The suspense was compelling and thus the reason why I gave this a 4.5 rating. Though there were times I'd crack up at the sarcasm that the characters portray and smile and be all giddy when Jem and Will both test out their luck with Tessa, there were circumstances when I felt that the story was too long and that the back story was just too detailed that it bore me out. I wanted to puke and had to take a freaking pain reliever just to clear my head. Clearly, the main plot was fine with itself all alone.

And then there were these sneaky little villians that outran the good guys. It was so devastating to know that Jessamine turned out to be such a bitch and be all blind for love. Hence betraying the Clave. I've always known to hate her right from the start and to trust her was like dipping oneself into a lake swarming with sharks and anacondas and crocs. Then Nate, then came the Herondales and lastly, Mortmain. Oh, Mortmain. What I would do if only you're real.

Kill you, stab you for a hundred times, kick your crotch, and stuff a gargantuan pipe up your arse. How's that for a welcome greeting.

Other than that, this was a remarkably good read. One of those literary art I've come to appreciate. :)

Oh, and if you come to like Magnus Bane from TMI, you'll love him even more after reading this.

Clockwork Angel (The Infernal Devices, Book 1)

Clockwork Angel - Cassandra Clare I have to say, The Infernal Devices is a lot similar to TMI. And it is just so frustrating to know that this story is seemingly like a "recycled version" of The Mortal Instruments. Aside from the story being a total drag and slow (thanks to Ms. Clare's ceaseless throws of side stories that doesn't really affect the main plot of the book), the main character -- Tessa Gray (similar to Clary Fray) -- snark remarks about Brother Enoch as if he just didn't save her brother's life. It took all of my strength not to hurl this book to her face when she said nasty things to Charlotte, Will, Jem and Jessamine (although I kind of like to get rid of her) about the Nephilim and how ridiculous they were. And of course, how she threatened Brother Enoch with forgiveness!

I give this 2/5 because even when I wasn't really that interested with the story (TMI is just SO much better), I think it gives me a sense of "1800s background" of the series. Like, for example, Church the cat. I just realized that it was Jem who brought him into the Institute. Such a cutie!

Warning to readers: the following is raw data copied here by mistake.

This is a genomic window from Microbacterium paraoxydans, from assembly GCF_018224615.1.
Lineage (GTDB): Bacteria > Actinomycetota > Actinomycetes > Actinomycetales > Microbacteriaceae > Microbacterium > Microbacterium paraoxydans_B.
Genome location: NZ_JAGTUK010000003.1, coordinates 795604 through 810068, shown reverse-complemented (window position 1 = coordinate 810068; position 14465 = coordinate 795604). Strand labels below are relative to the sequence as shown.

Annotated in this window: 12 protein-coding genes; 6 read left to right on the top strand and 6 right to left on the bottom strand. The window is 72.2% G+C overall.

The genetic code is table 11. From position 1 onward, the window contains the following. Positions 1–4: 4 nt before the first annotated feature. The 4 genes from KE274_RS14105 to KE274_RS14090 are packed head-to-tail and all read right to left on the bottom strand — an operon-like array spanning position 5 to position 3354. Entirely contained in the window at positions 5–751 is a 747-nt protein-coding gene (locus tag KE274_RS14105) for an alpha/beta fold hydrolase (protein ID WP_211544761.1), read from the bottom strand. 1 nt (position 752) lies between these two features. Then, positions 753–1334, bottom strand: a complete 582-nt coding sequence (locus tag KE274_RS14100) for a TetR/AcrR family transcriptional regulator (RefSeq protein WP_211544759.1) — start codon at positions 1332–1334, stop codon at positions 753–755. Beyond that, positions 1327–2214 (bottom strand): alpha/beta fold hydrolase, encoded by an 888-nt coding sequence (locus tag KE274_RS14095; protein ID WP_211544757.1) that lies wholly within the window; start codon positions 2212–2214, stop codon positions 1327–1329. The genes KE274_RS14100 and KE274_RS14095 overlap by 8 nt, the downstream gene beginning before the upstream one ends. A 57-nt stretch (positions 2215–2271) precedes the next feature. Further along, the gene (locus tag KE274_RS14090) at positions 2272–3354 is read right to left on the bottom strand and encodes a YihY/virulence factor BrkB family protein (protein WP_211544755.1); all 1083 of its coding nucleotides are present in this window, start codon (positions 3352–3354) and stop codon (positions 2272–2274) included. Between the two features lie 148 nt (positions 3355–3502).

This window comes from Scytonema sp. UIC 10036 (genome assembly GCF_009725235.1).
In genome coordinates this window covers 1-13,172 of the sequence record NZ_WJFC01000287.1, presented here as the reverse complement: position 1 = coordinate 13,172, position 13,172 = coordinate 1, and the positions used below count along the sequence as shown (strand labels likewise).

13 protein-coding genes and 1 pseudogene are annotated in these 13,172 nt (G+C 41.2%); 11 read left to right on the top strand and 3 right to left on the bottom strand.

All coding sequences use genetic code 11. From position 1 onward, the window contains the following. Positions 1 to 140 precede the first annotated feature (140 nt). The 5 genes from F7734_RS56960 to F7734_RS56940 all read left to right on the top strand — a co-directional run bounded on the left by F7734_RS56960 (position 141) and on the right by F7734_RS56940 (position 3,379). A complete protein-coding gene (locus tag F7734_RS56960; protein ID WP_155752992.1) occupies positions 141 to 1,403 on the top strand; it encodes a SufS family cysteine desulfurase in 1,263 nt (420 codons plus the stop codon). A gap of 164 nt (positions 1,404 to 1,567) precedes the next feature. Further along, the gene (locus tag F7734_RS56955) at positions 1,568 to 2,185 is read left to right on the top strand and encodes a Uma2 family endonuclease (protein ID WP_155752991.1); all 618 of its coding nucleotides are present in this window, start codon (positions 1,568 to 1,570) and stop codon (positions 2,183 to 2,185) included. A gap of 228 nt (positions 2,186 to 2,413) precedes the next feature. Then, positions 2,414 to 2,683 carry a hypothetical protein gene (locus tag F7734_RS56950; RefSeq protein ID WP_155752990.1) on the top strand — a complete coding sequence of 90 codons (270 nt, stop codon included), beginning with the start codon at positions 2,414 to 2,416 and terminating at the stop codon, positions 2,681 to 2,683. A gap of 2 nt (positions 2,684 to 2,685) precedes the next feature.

Free Four: Tobias Tells the Story

Free Four - 'Veronica Roth' I enjoyed this! It reminded me of the happy moments I shared with my pillow when I was reading Divergent. Aah. Those days. It seemed like ages since I read the first book!

The Prince: A Selection Novella

The Prince - Kiera Cass I expected a lot more on this novella, what with Maxon's past and all. But I guess I have to get over the aversion of expecting a lot --like a lot lot -- from books with pretty covers.

Anyway, The Prince is probably an excellent read for people who made The Selection a part of their lives. For me however, albeit the fact that it wasn't what I had in mind, was somewhat in the middle of "Ohmigod, yes I do love it!" and "Not really. I prefer to stare at my cat's poop than read the whole damn thing" (Seriously speaking though, there are only a couple of pages)

Other than that, I gave this a 4/5 because I understand Maxon now. No matter how hackneyed the whole 'I'm-attracted-to-America-even-from-the-first-day-we-met' thing.

City of Lost Souls (Mortal Instruments)

City of Lost Souls - Cassandra Clare I was so frustrated with Clary. She's so...I don't know. I can't even explain what she is.

Okay, so maybe she's someone with a brave sense of wisdom that leads her into an epic journey but sometimes, it gets out of hand. And I just wished that she'd be more careful and think everything else out before sauntering through the paranoia. She's getting on me now and I don't want to hate the main character of the book. Because in all honesty, as much as what everyone had been ranting about how unoriginal and bogus the plot was, it was for me a great story line. Clary's fearlessness might be handy at times I guess but I don't like the way she puts her nose on everyone's sleeves like it's her responsibility to protect everyone. And you know what? It pisses me off.

It took all of my strength not to to put down the book and leave it there hanging. And the ending? I was expecting a lot. Did it satisfy me? NO.

Lock and Key

Lock and Key - Sarah Dessen It made me cry! It was so heart-wrenching. Although I did not find the ending quite amusing because it was such a great cliffhanger.